He points out that in some cases, the sanctions have even bolstered the local popularity of some of the individuals being targeted, playing into the divisive internal politics of the country. “One opposition group cheer when the powerful individual from the other community gets sanctioned, and vice versa. This is not conducive to creating lasting peace. This is just one of many potential unintended consequences of sanctions not being applied in a sufficiently nuanced way.”

For LeRiche, if the aim of sanctions is to pressure politicians, there needs to be a clear way to remove the sanctions for behaviour conducive to peace. Instead, these sanctions may compel individuals to engage in the threat and use of violence to ensure they are relevant in the political process to secure their positions.

The professor also disagrees with those advocates of sanctions that believe corruption is the root cause of the conflict and that if it were largely rooted out it would resolve the conflict. He says it is only one part of a larger puzzle.

“South Sudan is undergoing state emergence and state creation and is in a post-colonial moment. Civil conflict in the country is not unimaginable if you consider the history of early state formation. As an international community which wants to support this process as a peaceful and positive transition, it has failed to come up with a more creative approach. At a basic level, let us bring two battling parties together, create a power-sharing agreement, and if they don’t follow the terms of the agreement, punish them with sanctions.”

Le Riche is highly critical of the US’s bilateral approach which he claims is making the situation even more problematic. He points out that there are differences between the US State Department and the White House over South Sudan policy. Different agendas are also being pushed by interested lobbyists and actors, funded by celebrities, wealthy foundations, and affluent private donors. These factors appear to have become the main driving forces as opposed to solid governmental policy processes. He thinks this causes problems of legitimacy and results in defensive posturing with South Sudan.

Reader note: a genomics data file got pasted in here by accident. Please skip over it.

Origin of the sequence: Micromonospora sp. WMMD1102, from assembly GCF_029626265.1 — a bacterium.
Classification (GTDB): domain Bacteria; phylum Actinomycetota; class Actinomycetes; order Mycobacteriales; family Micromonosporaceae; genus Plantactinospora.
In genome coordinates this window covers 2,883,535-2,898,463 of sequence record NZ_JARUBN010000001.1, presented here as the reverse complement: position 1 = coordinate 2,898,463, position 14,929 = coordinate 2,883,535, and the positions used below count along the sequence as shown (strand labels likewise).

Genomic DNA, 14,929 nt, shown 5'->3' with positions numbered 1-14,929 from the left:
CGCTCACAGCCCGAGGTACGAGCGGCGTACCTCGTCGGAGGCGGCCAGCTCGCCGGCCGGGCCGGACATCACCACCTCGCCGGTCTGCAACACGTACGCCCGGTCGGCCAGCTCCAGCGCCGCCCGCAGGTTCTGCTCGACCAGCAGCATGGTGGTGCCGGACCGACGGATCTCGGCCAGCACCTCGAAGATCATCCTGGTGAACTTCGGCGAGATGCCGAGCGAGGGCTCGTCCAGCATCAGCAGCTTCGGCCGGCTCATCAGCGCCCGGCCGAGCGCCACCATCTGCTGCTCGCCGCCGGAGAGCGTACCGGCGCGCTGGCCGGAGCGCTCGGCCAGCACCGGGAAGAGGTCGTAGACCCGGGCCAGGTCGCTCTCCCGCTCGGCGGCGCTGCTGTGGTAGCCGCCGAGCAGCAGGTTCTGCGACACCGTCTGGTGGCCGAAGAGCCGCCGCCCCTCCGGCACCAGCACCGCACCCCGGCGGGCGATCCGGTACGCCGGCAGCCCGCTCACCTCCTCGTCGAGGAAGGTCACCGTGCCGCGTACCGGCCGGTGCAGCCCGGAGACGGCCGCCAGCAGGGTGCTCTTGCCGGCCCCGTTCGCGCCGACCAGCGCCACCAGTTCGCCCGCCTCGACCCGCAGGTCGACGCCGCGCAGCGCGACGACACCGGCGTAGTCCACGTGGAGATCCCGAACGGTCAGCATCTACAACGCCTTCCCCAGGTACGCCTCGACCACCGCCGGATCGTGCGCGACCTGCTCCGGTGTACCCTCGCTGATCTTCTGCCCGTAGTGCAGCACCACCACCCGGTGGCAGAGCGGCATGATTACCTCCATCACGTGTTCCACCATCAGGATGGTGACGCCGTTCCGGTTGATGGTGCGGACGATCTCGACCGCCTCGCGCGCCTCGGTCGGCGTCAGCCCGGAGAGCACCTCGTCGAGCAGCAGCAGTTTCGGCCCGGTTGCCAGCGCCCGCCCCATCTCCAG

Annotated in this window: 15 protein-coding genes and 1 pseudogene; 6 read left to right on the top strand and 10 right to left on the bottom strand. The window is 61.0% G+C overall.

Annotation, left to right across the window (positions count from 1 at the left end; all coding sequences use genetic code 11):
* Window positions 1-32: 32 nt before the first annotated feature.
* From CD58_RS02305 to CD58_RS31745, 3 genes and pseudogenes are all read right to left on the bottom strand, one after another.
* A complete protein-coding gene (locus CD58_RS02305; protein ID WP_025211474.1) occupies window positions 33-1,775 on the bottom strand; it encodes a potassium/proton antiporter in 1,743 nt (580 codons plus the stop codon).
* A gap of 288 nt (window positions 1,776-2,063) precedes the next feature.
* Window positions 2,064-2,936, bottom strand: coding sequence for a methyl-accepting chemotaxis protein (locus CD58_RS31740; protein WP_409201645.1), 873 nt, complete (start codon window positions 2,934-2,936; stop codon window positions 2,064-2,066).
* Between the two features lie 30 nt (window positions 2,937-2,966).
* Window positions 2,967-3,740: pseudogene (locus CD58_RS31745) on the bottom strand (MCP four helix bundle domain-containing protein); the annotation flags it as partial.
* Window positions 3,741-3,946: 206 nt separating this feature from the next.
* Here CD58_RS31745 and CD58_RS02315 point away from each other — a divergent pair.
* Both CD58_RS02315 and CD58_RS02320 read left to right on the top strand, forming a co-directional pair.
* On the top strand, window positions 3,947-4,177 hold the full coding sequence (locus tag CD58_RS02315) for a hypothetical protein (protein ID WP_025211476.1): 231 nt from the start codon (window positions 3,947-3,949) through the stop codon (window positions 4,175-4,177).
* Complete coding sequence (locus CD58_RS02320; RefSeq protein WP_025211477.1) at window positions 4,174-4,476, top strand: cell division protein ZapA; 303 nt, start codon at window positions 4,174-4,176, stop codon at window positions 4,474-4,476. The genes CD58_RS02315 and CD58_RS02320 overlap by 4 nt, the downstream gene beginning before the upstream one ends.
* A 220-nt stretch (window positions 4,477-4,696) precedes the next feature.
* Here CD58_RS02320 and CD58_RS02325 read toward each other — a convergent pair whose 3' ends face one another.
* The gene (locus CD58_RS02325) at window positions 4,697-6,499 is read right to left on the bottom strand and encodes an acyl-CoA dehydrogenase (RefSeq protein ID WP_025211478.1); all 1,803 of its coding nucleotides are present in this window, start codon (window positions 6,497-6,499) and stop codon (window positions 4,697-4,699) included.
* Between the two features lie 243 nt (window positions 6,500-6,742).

LeRiche asserts that if the US is going to use sanctions to effect change, this needs to be part of a broader strategy. He doesn’t believe the US is engaged in “the heavy lifting of sustained diplomatic work, of serious engagement. The US for a very long time had a lot of people working on South Sudan – disproportionate to what its interests probably were in the region. That is proof that this can be done, but it’s costly, it’s painstaking, it’s timely, it requires patience. This is stuff that I don’t know that western societies, and a lot of other communities, are able to tolerate.” He says using sanctions against South Sudan costs the US very little and are easy to impose as “finger-wagging symbolism”.

LeRiche believes the international community tends to primarily only be equipped to intervene in binary conflict, and struggles where more than two, or three, parties are involved in conflict resolution. “It’s almost like we’re constrained by the idea of a negotiating table and the physical space of a negotiating table – how could you possibly have 35 actors, or more?”

LeRiche says sanctions have been implemented very poorly to date and have been largely ineffective. He notes that at this point many senior South Sudanese officials have been sanctioned apart from President Salva Kiir and First Vice-President Riek Machar. This offers little remaining leverage. “And now we are saying, okay you two, sort things out or we’re also going to sanction the two of you – that’s all we have left. And what happens when you sanction Kiir and Machar? You’re out of the game, your currency is spent.”